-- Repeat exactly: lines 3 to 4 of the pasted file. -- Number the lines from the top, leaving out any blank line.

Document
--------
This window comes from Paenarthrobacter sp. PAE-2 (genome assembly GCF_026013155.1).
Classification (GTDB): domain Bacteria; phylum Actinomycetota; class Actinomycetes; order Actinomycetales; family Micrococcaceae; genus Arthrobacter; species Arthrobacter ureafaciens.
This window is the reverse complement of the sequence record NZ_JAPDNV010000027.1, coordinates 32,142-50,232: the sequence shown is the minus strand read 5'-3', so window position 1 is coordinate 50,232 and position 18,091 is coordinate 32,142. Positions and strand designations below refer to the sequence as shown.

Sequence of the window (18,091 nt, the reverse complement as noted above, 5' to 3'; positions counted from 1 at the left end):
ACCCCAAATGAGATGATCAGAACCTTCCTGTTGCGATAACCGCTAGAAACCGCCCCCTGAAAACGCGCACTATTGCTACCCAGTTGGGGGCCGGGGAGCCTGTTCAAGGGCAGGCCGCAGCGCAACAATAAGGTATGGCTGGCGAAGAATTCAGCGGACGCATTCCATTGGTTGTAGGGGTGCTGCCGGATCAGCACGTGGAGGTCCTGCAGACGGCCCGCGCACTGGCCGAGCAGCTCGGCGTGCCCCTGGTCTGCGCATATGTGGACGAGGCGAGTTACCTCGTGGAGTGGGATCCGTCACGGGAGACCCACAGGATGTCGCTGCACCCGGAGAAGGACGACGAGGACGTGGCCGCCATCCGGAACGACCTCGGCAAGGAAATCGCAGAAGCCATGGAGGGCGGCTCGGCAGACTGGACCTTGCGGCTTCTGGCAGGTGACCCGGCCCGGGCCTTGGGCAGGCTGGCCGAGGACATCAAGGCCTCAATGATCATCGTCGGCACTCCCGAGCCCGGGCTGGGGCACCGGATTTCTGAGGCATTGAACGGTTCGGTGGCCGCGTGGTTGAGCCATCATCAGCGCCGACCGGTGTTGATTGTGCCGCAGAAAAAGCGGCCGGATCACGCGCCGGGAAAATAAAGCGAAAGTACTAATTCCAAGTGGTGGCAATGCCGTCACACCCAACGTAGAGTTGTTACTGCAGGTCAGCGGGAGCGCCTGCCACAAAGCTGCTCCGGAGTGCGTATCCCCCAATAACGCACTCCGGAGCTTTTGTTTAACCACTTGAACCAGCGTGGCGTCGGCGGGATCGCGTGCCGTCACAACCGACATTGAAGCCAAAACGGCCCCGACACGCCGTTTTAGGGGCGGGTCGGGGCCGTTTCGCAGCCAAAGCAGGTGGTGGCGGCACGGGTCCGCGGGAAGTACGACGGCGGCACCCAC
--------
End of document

This window is the reverse complement of the sequence record NZ_JAPDNV010000027.1, coordinates 32,142-50,232: the sequence shown is the minus strand read 5'-3', so window position 1 is coordinate 50,232 and position 18,091 is coordinate 32,142. Positions and strand designations below refer to the sequence as shown.

Sequence of the window (18,091 nt, the reverse complement as noted above, 5' to 3'; positions counted from 1 at the left end):